We hit the road this weekend to New Ulm, Minnesota for a girls hockey tournament. It’s one of the few towns within hours of us that I know still has a small-town bakery. Like the town’s streets, German history wafts from The Bäckerei’s ovens.

The Backerei and Coffee Shop in New Ulm MN

We bought dark buns brushed with a hint of butter and a sprinkle of salt. We ate them before we left town. The other one, pictured at top, was called “something in German that I don’t remember,” and “they are like an onion bread.” Whatever it is, a crunchy tuna salad goes perfect right on top of it. (And yes, it really was orange.)

Even though you likely have your own favorite tuna salad recipe, it’s a good reminder to stop and smell the fresh bread once in a while. Bring a loaf home and make yourself a special sandwich.

Staci’s Simple Tuna Salad

1 (2.6 ounce) package Albacore white tuna in water

1 Tablespoon finely diced red onion

chopped celery, I use at least 1/2 cup

mayonnaise to taste

a few shakes of Worcestershire sauce

a few dashes of onion salt

a few dashes of garlic powder

pepper to taste

enough lettuce leaves to cover the entire bread

sliced red peppers

a couple of slices of your most favorite bread in the whole world

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Tomorrow is Thanksgiving and we’ve all planned our menus. Groceries are lining the counters and over-stuffing the refrigerator. Some of you are already performing culinary magic in the kitchen. It’s not like you need a stuffing recipe in order to prepare for this year’s turkey day. But I only make this savory sausage dish for holiday meals and I want to share it now so you can add it to your Christmas, or other religious holiday, celebration.

I’ve refined this recipe to feed my family of 17 and still have leftovers — give or take a few kids who probably have never tried it. But then there’s the sizeable appetites of the T Boys, my football and baseball-playing nephews, who request this every year. (Check out their favorite hot dog casserole.)

The cool thing about this recipe is that it’s pretty easy to customize. Just use the amounts of bread, sausage, and butter as the recipe calls for so it doesn’t get greasy or dried out. You could substitute some of the celery with mushrooms or a different vegetable, and add garlic, cashews, or cranberries. I’ve used all kinds of breads so pick your favorites and go with it. You don’t have to dry out the bread first for this stuffing.

You may have a larger stove top than I do, or bigger pans, but this batch of stuffing is so large that I need to use two large frying/sauté pans to cook the butter, celery, and onion mixture. You’ll need large pans because once you add the bread, you need room to stir everything together. Or you could split it into batches. You’ll want a very large bowl or pan to bake this in. I’ve used my KitchenAid® roaster and an aluminum roaster. I’ve also put it in a crockpot.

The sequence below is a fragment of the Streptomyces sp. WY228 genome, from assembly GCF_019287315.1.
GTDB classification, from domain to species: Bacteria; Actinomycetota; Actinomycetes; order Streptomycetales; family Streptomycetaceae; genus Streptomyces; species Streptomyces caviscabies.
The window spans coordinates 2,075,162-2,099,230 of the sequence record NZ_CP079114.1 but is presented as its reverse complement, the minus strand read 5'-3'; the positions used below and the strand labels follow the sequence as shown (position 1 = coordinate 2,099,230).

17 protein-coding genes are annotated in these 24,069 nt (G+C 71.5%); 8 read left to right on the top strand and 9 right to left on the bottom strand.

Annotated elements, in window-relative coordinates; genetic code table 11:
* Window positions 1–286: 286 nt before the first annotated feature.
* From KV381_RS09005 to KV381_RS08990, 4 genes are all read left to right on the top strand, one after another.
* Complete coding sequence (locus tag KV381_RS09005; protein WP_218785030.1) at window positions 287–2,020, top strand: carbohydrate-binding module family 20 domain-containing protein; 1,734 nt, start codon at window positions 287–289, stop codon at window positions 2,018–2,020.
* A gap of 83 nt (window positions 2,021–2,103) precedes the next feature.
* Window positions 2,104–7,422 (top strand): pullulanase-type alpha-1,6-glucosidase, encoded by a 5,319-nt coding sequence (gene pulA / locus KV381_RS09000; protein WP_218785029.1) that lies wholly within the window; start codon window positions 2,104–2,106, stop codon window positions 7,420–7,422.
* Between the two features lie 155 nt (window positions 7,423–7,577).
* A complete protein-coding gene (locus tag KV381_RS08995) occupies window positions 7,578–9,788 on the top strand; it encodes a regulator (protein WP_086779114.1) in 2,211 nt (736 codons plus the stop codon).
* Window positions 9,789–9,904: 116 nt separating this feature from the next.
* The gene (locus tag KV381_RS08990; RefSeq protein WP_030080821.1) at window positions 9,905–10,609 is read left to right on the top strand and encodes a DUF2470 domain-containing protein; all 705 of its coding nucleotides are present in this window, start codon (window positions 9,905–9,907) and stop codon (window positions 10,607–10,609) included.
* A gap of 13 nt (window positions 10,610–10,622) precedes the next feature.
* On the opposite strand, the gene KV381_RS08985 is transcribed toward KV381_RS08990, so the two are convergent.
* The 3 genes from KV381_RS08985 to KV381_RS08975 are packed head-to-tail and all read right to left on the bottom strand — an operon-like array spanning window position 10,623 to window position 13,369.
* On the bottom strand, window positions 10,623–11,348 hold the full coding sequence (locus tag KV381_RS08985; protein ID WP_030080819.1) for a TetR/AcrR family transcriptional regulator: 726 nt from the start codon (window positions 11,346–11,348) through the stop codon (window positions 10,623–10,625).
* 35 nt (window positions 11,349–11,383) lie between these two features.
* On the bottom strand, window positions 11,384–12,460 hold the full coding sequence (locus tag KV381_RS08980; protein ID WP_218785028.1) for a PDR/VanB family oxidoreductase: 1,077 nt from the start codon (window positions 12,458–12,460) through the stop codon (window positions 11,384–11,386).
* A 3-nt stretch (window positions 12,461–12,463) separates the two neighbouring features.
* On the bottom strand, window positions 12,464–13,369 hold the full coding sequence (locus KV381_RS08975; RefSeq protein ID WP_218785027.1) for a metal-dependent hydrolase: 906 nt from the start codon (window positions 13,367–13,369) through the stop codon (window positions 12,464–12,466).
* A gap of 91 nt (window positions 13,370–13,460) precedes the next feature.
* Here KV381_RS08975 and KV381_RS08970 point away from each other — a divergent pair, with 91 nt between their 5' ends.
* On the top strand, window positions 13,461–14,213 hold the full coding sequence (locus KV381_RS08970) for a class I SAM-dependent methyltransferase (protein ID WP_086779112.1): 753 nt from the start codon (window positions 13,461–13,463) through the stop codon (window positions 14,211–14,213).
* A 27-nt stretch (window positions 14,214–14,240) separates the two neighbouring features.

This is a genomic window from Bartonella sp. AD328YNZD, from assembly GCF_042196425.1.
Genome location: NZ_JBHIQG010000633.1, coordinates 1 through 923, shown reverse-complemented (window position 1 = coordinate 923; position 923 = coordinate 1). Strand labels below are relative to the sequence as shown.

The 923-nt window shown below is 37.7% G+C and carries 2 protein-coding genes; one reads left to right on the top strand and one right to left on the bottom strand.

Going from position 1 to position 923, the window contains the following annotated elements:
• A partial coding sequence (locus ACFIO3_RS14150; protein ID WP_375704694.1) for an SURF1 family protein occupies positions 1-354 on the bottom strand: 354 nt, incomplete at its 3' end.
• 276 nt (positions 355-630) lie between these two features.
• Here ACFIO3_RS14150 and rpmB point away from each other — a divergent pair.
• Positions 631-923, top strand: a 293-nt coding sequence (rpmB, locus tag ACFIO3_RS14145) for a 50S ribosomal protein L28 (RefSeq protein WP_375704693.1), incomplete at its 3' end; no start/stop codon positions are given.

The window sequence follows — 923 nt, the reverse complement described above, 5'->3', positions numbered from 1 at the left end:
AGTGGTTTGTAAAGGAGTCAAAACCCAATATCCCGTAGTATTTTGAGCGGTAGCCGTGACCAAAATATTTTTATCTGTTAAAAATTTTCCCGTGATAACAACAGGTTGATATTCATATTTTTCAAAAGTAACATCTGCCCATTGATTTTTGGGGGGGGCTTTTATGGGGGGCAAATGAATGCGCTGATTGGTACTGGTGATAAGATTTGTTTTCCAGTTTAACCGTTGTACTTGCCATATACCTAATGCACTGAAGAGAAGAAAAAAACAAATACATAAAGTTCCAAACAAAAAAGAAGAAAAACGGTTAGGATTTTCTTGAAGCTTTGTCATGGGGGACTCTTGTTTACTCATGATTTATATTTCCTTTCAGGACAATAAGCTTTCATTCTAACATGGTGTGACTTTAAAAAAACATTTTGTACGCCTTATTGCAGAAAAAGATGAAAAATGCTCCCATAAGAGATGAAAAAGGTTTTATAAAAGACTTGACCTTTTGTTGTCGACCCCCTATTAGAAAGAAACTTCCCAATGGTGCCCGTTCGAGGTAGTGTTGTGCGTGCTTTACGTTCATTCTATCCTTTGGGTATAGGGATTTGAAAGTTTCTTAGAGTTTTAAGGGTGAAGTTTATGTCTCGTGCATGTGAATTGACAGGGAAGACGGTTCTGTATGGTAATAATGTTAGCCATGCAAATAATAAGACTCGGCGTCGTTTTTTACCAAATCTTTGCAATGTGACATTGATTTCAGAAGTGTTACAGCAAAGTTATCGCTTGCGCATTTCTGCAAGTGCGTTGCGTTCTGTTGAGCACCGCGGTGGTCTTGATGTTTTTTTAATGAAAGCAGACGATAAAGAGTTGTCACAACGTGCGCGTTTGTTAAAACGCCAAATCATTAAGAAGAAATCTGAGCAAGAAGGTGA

Staci’s Sausage Stuffing

2 pounds bulk pork sausage, cooked, keeping a few tablespoons of the fat in the sausage

1 pound bulk Italian pork sausage, cooked, keeping a couple of tablespoons of the fat in the sausage

4-1/2 cups celery, washed and chopped

2-1/4 cups diced yellow onion

5-1/2 sticks butter

3 tablespoons bacon grease, optional

24 cups of bread cubes (2 to 3 loaves of bread), I use at least two different varieties like white and wheat, wheat and rye, I’ve used pumpernickel and today I used white, wheat, and a small pan of cornbread

5 teaspoons dried sage leaves, or 6 tablespoons of chopped fresh sage leaves

3-4 teaspoons dried thyme leaves, or 3 tablespoons fresh chopped thyme leaves

4-1/2 teaspoons salt

1-1/2 teaspoons pepper

Preheat oven to 325°.

Over medium heat, cook the celery and onion in the butter (add bacon grease if using), stirring frequently, until the vegetables are soft. Stir in about 1/2 to 3/4 of the bread cubes. Keep on low heat while tossing together, getting as much of the bread coated with butter.

Transfer to a very large bowl or roasting pan. Add remaining bread cubes, seasonings, and the cooked sausage with fat. Toss to combine.

Transfer to roasting pan, cover and bake at 325° for 40 minutes. Uncover and bake another 15 minutes.

To use to stuff the turkey, stuff turkey just before roasting.

This stuffing can be assembled and refrigerated a day ahead and baked the day you need it. I actually think it’s better that way.

Happy Thanksgiving!

What kind of stuffing is a tradition at your family celebrations?